The OHSU Knight Cancer Institute first received National Cancer Institute (NCI) designation in 1997. Today, we are the only NCI-designated Cancer Center in Oregon.
What is National Cancer Institute designation?
The National Cancer Act of 1971, enacted as part of the nation’s war on cancer, established the Cancer Centers Program of the National Cancer Institute (NCI). This branch was charged with developing a network of distinguished cancer-research organizations characterized by scientific excellence and the ability to bring a diversity of research approaches to bear on the problem of cancer.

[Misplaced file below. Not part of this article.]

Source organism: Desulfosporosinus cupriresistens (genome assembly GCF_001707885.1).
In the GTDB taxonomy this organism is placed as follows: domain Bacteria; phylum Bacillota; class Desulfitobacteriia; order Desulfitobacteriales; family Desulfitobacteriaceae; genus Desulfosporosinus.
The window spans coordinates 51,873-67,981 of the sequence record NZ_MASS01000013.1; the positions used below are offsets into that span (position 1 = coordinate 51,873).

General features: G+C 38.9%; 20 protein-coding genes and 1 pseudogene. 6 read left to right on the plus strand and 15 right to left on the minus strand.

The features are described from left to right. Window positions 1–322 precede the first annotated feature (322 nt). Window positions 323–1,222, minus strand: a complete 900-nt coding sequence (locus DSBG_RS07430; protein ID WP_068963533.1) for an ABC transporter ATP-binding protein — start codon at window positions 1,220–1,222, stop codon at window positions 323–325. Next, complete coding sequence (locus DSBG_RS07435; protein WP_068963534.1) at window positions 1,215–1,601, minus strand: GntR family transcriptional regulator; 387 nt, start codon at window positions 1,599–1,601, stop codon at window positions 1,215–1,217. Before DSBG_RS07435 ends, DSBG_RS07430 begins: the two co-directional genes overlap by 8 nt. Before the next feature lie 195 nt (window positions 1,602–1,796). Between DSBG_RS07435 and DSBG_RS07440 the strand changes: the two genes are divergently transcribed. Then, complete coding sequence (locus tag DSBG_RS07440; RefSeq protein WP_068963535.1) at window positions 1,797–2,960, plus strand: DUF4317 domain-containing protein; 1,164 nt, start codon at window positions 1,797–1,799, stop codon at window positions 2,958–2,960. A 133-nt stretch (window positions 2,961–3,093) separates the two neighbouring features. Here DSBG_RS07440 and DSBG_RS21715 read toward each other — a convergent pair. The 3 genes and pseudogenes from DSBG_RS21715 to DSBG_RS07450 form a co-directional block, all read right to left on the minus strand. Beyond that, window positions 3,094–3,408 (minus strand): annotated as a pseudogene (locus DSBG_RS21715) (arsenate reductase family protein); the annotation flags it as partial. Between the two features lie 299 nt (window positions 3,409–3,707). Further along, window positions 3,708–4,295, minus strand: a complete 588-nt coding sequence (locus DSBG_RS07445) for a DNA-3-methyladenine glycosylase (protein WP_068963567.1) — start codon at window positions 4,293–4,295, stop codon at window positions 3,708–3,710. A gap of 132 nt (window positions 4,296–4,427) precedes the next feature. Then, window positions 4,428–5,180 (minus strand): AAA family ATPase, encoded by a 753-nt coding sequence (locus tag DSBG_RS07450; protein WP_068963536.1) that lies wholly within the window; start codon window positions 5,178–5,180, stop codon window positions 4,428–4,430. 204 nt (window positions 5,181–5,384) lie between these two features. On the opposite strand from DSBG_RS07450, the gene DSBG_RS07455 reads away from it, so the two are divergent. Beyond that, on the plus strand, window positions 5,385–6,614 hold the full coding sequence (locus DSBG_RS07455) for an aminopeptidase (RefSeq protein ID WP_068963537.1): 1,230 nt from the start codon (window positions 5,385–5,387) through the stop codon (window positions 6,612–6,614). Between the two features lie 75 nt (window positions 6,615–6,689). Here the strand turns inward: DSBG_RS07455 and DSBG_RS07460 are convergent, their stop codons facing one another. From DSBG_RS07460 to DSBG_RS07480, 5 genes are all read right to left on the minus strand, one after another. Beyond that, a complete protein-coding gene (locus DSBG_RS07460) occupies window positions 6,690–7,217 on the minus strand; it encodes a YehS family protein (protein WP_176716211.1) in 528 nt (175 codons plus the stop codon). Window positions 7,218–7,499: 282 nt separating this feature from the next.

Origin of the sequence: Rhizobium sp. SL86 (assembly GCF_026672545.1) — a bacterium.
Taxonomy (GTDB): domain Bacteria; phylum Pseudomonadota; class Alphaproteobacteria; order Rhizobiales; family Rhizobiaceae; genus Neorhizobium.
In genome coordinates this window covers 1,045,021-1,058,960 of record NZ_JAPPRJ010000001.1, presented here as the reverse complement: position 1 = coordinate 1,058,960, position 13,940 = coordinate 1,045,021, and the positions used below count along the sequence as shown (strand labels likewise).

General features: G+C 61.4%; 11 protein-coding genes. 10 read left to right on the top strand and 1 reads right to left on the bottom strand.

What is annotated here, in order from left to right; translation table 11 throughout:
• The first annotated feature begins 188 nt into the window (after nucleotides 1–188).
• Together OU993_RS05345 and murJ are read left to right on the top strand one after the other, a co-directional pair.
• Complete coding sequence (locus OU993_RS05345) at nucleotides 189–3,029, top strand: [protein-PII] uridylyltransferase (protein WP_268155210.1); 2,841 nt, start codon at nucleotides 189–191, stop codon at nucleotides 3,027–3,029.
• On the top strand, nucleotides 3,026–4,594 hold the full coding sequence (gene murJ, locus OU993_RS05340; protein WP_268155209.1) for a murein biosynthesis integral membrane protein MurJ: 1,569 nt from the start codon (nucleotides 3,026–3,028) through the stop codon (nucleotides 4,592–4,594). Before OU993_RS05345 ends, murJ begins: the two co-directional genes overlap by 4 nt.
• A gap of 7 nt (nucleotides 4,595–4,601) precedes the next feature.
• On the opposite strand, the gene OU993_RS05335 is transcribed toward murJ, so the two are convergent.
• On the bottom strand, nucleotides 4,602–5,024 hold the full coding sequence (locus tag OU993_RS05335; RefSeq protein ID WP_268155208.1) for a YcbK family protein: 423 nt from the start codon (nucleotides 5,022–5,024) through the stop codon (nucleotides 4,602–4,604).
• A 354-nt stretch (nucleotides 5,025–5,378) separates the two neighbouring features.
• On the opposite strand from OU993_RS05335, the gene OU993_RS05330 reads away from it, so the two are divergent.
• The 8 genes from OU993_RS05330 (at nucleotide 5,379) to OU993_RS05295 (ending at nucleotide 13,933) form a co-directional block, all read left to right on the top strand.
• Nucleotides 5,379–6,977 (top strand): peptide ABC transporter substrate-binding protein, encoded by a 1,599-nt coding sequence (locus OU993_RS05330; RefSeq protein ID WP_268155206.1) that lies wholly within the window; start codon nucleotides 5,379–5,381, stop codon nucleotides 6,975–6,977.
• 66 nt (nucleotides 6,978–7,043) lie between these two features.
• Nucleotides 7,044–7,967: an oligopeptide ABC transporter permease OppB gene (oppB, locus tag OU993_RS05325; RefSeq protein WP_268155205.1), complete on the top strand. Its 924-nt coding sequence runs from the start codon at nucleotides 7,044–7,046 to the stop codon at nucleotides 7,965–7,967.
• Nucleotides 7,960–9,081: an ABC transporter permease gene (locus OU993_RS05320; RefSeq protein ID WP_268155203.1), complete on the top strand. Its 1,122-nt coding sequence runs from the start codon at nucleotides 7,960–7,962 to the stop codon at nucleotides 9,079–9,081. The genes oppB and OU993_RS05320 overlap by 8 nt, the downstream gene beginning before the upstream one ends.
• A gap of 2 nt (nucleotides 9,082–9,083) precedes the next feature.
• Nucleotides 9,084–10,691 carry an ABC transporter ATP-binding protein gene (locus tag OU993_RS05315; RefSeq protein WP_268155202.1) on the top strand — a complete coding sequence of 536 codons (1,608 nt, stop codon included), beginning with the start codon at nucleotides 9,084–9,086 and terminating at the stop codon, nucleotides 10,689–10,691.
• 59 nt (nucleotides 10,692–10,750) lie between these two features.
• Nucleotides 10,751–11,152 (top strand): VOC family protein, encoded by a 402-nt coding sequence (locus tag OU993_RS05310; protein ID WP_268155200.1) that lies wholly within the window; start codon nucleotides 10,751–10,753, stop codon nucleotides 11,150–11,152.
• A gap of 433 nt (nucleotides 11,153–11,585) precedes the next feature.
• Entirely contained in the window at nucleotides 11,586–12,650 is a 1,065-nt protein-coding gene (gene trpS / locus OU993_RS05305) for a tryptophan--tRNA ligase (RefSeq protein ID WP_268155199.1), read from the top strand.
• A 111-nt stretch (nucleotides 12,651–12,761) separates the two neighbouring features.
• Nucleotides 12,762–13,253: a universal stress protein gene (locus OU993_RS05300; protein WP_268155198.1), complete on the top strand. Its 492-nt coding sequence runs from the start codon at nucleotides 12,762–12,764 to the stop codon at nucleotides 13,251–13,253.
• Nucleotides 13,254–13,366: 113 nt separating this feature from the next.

According to the NCI, its designated centers "are the major sources of new knowledge relating to the nature of cancer and of new and more effective approaches to prevention, diagnosis and therapy."
What does NCI designation mean to patients?
Here is what the NCI has to say:
- "Research in cancer centers... offers patients options for prevention, diagnosis and treatment that may not be available elsewhere."
- "Patients benefit in better access to the latest therapies and better opportunities to take part in early trials of promising treatments."
- "(NCI-designated) centers play an important role in their communities and regions and serve to influence standards of cancer prevention and treatment."
Where are the NCI-designated centers?
Visit the NCI Cancer Centers program website for a complete list.